NextGen wants information on own time, terms

The next generation today's teens and 20-somethings wants information on its own time, its own terms and its own tech device.

That desire shapes everything from the look of advertising at Reno-Tahoe International Airport to the increasing popularity of self-service kiosks everywhere from retailers to public libraries.

"In the past, customers expected companies to do a lot of the work for them," says Peter Honebein of Reno, a principal at Customer Performance Group. "Now, companies are expecting customers to do more of the work themselves, and when the experience is designed effectively customers respond enthusiastically."

Self-service is the most visible manifestation of that, says Honebein, who's also an adjunct professor at the University of Nevada, Reno, and the co-author of the book "Creating Do-It-Yourself Customers."

He points to examples such as Southwest Airlines, which encouraged passengers to book tickets on-line and then led the charge into airport kiosks that provide boarding passes.

Younger people especially young males are willing to assume more risk and adopt new things, says Honebein.

Young people take easily to new technology, he adds, because everything's as easy as point and click. "The barriers to entry are reduced," he says. "And they've grown up with it."

Traditional mainstream media has limited success reaching that generation, says Catherine Oaks, president of Image Base International, a Reno-based new media marketing firm.

The under-30 generation basically doesn't watch TV, says Tony Trowbridge, vice president of worldwide sales at Image Base. Plus, traditional broadcast advertising is stymied by TiVo, satellite radio and online options.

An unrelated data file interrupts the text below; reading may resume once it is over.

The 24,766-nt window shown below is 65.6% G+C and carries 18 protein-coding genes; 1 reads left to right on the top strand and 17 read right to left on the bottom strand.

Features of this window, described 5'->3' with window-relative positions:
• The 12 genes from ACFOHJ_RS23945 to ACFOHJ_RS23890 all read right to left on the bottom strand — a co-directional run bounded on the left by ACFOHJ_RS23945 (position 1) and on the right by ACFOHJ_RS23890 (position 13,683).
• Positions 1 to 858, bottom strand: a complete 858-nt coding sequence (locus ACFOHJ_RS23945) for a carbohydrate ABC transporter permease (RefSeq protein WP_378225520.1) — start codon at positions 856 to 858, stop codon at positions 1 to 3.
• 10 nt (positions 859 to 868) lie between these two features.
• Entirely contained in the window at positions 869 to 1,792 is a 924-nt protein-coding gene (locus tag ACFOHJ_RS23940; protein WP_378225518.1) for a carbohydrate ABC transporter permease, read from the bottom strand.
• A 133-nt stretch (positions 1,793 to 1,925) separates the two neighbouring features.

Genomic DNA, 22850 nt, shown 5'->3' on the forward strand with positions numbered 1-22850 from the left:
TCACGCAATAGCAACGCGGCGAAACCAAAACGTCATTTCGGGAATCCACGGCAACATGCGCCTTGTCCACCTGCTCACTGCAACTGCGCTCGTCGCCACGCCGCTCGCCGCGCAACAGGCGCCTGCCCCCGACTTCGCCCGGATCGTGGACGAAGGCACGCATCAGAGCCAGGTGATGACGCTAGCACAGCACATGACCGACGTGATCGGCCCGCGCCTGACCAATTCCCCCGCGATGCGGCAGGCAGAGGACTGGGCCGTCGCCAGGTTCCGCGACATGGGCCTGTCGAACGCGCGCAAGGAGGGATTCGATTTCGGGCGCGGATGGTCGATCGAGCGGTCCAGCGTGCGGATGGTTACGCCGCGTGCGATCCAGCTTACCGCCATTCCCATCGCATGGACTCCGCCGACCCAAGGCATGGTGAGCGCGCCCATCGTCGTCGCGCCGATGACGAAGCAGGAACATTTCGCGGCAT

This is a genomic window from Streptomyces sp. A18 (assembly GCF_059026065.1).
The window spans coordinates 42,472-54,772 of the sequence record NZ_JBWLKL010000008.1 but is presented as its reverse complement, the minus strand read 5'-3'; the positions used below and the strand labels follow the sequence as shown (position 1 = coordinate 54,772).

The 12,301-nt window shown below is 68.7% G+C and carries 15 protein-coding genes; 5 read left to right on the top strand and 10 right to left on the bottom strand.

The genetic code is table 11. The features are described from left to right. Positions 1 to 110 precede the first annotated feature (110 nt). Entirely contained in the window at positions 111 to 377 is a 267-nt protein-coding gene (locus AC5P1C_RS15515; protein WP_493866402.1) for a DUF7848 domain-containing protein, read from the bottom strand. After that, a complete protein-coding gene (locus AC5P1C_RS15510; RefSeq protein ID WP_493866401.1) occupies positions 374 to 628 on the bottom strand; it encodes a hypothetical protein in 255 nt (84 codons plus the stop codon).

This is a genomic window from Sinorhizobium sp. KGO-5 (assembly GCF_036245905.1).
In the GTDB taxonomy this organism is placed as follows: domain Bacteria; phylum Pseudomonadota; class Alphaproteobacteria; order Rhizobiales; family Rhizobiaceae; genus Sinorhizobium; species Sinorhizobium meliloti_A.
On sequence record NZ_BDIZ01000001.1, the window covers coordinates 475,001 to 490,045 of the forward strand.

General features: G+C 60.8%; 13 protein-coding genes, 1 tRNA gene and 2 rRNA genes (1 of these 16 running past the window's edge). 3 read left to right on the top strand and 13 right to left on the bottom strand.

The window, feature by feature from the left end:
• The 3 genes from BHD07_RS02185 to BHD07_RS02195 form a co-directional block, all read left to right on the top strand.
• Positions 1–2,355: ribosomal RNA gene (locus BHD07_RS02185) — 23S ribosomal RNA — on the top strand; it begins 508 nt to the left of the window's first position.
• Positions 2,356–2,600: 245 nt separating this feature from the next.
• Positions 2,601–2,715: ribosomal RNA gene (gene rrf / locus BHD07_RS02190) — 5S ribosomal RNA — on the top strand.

But he says one opportunity to reach the consumer remains: the specific time and place where people decide what to do next.

At Reno-Tahoe International Airport, for instance, digital signage is changed often to project whatever promotion Grand Sierra Resort is advertising at the moment.

But as yet, most properties continue to post backlit poster display signs. Cost is a factor. The static sign comes in at about $3,000 while the digital version costs $12,000 to $18,000.

"But the payback period is six months to a year," says Oaks. The savings comes in labor costs eliminated. Rather than paying to send out a crew to physically change the sign, digital media is programmed from company headquarters.

Fast-food outlets are a natural for the technology, she adds, because of the ease of changing items, pictures and prices.

And the point-of-purchase location when a shopper stops to decide is where new advertising technology can deliver information relevant to the moment.

"Europe is five years ahead of the U.S. in digital technology," says Trowbridge. There, the presence of a shopper can trigger a sound loop carrying an advertising message. The sound is tightly controlled to keep it from annoying bystanders.

Also growing is advertising delivered via iPods, iPhones and personal digital assistants.

Those miniature mediums shape the messages conveyed: Mini messages.

"They have to be fast," says Oaks. "They have to be fresh."

"It's called Blink advertising five to 10 seconds," says Wigent. "Snackable videos. They have to be fun. We're all ADD now."

Personalized advertising also is on the way.

Already, says Honebein, display windows at Ralph Lauren stores in New York and London have touch-sensitive store windows that allow window shoppers to select the items about which they want more information.

In Las Vegas, Mandalay Bay has installed a touch-sensitive wall system with which tour-ists can interact to zero in on their interests.

"Kiosks are a great way to capture customer data," says Robert Payne, marketing manager at Twelve Horses in Reno. "It can determine why they came into the store and what else they might be interested in."

Twelve Horses sees a growing demand from young consumers for technology that can deliver on-demand discount coupons through the medium of cell phones.

"Twelve Horses gave every employee an iPhone," says Payne. "It's revolutionized mobile web browsing. It will be interesting to see how the mobile medium evolves. And interesting to see how companies design for these technologies."


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